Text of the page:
It’s that “time of the month.” For many women, that means it’s time for those painful cramps again. Why?
Cramps occur when the uterus contracts, causing pain in the lower belly or back. Common treatments include taking an anti-inflammatory pain reliever or applying heat, such as a heating pad, to the area. However, not all period pains are created equal. Some women may experience more painful cramping due to poor diet, lack of exercise, increased stress or gynecologic conditions such as ovarian cysts, uterine fibroids, adenomyosis, endometriosis or pelvic infections.
How do you determine the source of your menstrual cramps? The first thing to do is pinpoint the location of your cramps and then look at other symptoms you may be experiencing.
Pains from irritable bowel syndrome will typically occur in your abdomen, and can be accompanied by bloating and constipation. Inflammatory bowel disease, such as Crohn’s disease and ulcerative colitis, will also cause pain near the abdomen. Additional symptoms could include diarrhea, weight loss and fatigue.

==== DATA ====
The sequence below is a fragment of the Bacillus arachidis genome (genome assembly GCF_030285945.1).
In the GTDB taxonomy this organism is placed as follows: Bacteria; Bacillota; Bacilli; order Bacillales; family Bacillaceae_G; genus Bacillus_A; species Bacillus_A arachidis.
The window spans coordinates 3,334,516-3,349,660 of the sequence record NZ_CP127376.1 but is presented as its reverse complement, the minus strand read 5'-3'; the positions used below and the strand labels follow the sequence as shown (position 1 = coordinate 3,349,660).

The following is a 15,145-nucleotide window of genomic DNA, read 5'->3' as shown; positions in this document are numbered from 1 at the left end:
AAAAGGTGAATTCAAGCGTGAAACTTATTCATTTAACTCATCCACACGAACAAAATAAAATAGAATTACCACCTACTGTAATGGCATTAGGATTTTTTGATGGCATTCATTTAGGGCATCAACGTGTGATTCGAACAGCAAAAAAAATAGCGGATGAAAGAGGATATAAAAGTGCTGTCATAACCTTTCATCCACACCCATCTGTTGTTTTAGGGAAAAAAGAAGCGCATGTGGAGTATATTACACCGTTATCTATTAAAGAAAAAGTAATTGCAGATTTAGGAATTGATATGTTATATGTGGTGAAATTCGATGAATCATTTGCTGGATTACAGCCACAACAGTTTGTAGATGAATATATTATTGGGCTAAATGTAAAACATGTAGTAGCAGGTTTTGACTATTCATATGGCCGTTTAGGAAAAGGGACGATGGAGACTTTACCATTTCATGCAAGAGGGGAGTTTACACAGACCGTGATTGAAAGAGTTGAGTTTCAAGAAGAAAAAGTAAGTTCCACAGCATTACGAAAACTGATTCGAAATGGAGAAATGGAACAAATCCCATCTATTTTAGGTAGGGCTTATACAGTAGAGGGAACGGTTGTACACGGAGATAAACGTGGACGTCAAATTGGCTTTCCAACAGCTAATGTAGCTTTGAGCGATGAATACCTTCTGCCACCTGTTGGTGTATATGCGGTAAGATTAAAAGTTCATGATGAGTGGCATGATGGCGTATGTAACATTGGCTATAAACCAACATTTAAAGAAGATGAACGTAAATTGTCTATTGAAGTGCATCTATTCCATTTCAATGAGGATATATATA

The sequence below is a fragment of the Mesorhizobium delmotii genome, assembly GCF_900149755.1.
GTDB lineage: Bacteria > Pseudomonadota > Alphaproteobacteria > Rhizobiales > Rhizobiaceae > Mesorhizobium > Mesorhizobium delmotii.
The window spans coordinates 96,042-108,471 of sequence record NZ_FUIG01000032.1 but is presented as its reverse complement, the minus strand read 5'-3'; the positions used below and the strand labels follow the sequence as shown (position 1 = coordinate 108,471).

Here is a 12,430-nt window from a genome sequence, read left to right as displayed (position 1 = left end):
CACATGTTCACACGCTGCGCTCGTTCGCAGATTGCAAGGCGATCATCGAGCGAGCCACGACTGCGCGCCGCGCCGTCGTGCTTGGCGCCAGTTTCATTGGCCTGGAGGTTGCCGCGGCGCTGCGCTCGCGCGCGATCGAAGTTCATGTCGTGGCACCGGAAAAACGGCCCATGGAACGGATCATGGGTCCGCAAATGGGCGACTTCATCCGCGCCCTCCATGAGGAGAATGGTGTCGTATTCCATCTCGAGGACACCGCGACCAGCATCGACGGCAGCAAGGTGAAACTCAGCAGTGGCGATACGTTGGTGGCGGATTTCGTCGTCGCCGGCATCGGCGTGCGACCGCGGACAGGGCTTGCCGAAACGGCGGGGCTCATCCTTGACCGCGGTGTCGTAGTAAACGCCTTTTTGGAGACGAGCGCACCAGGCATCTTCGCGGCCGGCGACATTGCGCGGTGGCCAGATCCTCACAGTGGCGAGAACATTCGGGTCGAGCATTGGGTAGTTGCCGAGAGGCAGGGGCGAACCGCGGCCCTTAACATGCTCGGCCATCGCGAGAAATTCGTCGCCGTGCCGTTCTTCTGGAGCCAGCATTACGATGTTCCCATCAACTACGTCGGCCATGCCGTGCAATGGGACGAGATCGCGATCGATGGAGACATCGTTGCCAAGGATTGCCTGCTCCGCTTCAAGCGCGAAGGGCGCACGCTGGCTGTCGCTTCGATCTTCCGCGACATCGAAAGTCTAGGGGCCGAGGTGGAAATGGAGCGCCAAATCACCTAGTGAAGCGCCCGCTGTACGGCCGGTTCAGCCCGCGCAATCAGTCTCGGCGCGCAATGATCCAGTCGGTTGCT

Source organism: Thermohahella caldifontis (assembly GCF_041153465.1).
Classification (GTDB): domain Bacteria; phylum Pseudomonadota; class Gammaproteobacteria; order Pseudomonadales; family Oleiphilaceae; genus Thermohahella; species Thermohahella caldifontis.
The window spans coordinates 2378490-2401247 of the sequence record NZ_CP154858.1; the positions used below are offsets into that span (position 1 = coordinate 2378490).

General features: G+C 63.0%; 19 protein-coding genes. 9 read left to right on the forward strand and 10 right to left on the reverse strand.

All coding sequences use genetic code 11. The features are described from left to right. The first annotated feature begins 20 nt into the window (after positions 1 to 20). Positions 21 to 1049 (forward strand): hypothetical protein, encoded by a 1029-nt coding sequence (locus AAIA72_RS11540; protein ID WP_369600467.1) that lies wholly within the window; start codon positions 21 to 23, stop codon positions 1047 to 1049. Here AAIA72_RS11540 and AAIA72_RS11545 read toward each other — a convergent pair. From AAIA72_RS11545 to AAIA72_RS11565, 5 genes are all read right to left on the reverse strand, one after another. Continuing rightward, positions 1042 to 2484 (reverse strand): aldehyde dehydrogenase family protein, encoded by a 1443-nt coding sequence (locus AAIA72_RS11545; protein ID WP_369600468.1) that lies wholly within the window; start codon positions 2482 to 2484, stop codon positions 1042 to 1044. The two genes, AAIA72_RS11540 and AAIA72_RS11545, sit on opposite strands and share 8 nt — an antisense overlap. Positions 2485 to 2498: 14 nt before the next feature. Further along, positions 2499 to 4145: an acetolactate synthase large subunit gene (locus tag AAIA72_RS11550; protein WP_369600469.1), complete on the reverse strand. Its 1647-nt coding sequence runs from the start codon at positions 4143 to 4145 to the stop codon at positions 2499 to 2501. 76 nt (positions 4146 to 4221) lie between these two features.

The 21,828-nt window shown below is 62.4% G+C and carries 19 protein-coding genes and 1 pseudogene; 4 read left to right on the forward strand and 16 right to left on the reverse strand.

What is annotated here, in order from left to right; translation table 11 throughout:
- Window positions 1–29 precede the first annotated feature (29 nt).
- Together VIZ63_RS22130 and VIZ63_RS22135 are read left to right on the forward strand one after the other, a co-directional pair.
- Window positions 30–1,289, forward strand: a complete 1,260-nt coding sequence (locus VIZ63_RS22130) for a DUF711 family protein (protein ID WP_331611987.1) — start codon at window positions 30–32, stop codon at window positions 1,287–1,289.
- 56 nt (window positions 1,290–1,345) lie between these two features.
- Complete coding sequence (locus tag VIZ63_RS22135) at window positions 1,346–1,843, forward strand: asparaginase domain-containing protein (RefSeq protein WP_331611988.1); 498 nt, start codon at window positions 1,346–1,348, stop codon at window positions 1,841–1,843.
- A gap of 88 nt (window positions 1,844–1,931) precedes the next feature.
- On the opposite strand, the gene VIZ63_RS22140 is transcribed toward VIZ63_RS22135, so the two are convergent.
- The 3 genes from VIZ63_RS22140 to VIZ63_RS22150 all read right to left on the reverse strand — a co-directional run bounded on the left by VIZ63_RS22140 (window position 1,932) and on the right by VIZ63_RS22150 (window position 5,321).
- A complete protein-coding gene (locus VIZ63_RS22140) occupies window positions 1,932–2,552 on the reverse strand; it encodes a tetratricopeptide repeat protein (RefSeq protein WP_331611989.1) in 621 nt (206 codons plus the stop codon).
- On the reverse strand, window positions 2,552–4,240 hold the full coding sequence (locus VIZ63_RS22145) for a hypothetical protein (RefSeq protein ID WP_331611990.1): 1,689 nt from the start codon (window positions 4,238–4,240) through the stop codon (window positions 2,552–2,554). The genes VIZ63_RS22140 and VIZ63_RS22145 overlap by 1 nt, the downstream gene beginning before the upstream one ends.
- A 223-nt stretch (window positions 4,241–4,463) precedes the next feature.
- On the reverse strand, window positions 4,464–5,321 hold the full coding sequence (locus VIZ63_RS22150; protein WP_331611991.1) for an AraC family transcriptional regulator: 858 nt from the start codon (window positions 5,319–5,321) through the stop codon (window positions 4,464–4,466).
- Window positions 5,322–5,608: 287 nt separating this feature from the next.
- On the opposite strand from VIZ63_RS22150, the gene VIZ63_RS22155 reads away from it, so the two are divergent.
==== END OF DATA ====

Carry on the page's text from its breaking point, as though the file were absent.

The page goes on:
Constipation pain often occurs in your lower belly, hips, and back. If you suspect constipation is the cause of your pain, try adding more fiber to your diet. Gas pains may also occur in your lower abdomen. Certain foods and herbs can combat gas. Try stocking up on pineapple, papaya and kimchi, or pick up herbs such as chamomile, basil, parsley and peppermint. A gas-reducing tea made from peppermint or ginger might be beneficial.
If you have worsening cramps on an ongoing basis and you’re not sure the cause, talk to your gynecologist to find the appropriate treatment.
- Angela Chauhari, MD, Northwestern Medical Group, Obstetrics and Gynecology
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